This week, Washington descends into its annual budget brawl. House Republicans unveiled their plan on Tuesday, with Senate Republicans to follow Wednesday. Their hope is to pass a common budget resolution through both bodies by mid-April. Their incentive is that if — and that is a big if — Republicans in the House and Senate can agree, they can use the process known as “reconciliation” to pass various right-wing passions by majority vote, no filibuster allowed. The House budget plan, for example, calls for repealing Obamacare, partial privatization of Medicare, turning Medicaid and food stamps into block grants for the states, and tax reforms that lower rates and eliminate any taxation on profits reported abroad, turning the rest of the world into a tax haven for multinationals. The president can veto the appropriations bill containing these items, setting up another government shutdown melodrama. This is not the way to run a railroad, much less a government.
Congress is nearing a vote on arguably the biggest change to private pension law in decades.
The proposed reforms would grant sweeping new authority to the trustees of some “deeply troubled” multi-employer pension plans to slash benefits promised to current retirees—something that’s illegal under existing law. A cornerstone of some collective bargaining agreements, multi-employer plans cover more than 10 million workers, mostly in construction but also in the transportation, manufacturing, retail and service sectors.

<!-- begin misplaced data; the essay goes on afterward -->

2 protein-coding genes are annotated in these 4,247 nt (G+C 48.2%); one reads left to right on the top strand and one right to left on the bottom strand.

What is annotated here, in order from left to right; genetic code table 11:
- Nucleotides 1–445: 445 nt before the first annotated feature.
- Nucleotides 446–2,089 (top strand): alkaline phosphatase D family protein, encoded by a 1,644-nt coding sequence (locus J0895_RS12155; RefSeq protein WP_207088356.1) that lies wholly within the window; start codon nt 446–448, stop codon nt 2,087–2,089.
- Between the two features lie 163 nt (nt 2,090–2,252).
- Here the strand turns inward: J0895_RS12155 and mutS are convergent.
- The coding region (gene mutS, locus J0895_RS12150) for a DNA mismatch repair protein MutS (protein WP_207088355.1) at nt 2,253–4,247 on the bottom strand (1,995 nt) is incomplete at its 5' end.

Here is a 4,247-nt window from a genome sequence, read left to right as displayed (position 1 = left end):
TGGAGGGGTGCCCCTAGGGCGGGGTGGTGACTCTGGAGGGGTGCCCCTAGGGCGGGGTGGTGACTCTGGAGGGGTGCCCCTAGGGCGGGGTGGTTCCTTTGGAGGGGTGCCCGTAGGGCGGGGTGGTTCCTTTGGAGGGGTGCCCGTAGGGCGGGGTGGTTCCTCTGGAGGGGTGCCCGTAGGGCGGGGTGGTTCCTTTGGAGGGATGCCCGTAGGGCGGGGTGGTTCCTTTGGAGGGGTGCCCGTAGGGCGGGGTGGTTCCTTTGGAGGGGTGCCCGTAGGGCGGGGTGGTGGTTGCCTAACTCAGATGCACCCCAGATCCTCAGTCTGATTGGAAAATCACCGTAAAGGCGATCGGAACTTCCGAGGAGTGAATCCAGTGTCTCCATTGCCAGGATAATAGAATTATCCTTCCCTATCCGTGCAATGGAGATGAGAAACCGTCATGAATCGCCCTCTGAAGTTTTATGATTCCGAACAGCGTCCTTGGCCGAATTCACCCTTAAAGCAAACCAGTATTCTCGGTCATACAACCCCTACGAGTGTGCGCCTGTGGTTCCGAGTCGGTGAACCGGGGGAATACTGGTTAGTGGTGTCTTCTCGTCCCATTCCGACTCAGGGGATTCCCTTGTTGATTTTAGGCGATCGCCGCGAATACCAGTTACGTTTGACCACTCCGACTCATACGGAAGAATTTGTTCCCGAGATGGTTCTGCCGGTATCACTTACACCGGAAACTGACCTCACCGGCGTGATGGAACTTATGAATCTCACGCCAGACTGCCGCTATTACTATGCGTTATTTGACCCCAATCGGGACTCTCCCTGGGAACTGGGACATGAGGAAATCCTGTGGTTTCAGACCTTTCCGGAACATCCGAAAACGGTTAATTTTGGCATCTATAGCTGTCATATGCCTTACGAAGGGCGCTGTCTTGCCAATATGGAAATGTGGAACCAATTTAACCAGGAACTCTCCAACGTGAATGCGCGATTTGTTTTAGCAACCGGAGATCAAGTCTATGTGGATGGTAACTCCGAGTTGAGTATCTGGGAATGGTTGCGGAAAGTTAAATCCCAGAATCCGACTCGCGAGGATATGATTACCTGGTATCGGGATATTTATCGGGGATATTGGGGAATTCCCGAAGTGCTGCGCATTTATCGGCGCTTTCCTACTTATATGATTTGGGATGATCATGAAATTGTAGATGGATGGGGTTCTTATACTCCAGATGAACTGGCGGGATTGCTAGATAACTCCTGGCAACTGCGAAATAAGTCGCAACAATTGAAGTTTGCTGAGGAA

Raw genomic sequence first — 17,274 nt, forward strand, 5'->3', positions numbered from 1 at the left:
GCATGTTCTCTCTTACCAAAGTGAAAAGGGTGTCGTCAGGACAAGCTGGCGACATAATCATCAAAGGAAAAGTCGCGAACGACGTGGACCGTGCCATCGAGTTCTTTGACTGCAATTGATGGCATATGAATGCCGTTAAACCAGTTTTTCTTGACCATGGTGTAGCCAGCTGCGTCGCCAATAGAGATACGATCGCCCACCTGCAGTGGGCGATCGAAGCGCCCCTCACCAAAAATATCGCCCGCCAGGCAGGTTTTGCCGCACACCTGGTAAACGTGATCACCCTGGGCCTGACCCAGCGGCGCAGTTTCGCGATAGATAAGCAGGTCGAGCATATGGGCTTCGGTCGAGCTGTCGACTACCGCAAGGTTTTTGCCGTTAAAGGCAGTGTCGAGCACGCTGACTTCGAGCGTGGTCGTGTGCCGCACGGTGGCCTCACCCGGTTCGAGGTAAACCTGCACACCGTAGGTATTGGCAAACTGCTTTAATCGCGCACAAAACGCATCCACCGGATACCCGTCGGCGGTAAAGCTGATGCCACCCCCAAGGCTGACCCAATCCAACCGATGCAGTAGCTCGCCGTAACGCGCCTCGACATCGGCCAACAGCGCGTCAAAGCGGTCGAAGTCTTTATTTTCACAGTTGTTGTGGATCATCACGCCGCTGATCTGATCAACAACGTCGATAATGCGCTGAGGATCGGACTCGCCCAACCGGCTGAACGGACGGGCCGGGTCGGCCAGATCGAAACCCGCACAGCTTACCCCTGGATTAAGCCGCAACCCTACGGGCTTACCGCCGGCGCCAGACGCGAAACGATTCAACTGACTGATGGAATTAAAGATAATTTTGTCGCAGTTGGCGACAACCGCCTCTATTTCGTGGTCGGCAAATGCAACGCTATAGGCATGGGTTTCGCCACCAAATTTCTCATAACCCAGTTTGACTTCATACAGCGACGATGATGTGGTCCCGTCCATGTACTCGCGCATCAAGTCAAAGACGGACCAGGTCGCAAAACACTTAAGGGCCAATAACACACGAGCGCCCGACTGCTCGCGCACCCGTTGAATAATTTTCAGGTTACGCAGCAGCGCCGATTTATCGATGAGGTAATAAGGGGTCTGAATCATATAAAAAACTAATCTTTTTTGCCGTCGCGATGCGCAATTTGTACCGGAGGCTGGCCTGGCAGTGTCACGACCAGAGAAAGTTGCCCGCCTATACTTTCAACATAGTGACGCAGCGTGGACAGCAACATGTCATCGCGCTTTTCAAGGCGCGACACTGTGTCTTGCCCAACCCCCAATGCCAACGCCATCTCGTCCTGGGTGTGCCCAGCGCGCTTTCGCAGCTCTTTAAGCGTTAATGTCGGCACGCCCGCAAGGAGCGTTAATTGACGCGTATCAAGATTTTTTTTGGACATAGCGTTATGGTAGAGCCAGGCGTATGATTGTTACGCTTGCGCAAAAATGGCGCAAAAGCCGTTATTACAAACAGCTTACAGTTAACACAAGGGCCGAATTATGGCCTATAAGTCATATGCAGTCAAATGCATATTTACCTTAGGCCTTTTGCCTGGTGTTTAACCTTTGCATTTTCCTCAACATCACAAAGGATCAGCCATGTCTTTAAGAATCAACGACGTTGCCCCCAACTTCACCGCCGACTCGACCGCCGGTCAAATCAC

The Congressional Progressive Caucus is pushing its nearly 70 Democrats to oppose a sweeping funding bill on Thursday because it rolls back a key aspect of the Dodd-Frank financial reform law.
In our post-modern (or post-post-modern?) age, we are supposedly transcending the material certainties of the past. The virtual world of the Internet is replacing the “real,” material world, as theory asks us to question the very notion of reality. Yet that virtual world turns out to rely heavily on some…
Despite laws on the books, the median woman in America working full-time throughout the year is still paid just 79 cents for every dollar earned by a man. In an effort to narrow wage discrimination and a persistent gender pay gap, President Barack Obama unveiled new rules on Friday that…
Paul Mason, ardent critic of neoliberalism, sees a new epoch ahead. Economics professors like to demonstrate the inherent flaws of Soviet-style command economies by asking students to imagine what would have happened if the Soviet Union had tried to create Starbucks. Presumably, a Soviet Starbucks would have offered only two…
More than 20 congressional Democrats invited Muslim guests to President Barack Obama’s final State of the Union address Tuesday, to counter what they say is negative rhetoric on Capitol Hill and speeches on the presidential campaign trail.
'It is inhumane for DHS officials to disregard these threats and cause fear and anguish for immigrant families,' say Progressive Caucus co-chairs
Rick Perlstein on the Chicago mayor; Adam Gopnik and Amy Wilentz on Charlie Hebdo; and Rebecca Solnit on climate change in the Himalayas.
'To poison all the children in an historic American city is no small feat'
More than one a day. That is how often mass shootings (four or more people wounded or dead) occurred in the United States this year. Including the worst shooting of the year (so far), which unfolded only yesterday in San Bernardino, a total of 462 people have died and 1,314 have been…
Right now, the future seems dark and frightening and it is precisely now that we must continue to imagine other worlds and then plot ways to get there.
Study of Forbes 400 finds nation's wealthiest own more wealth than the bottom 61 percent of the country, or 194 million people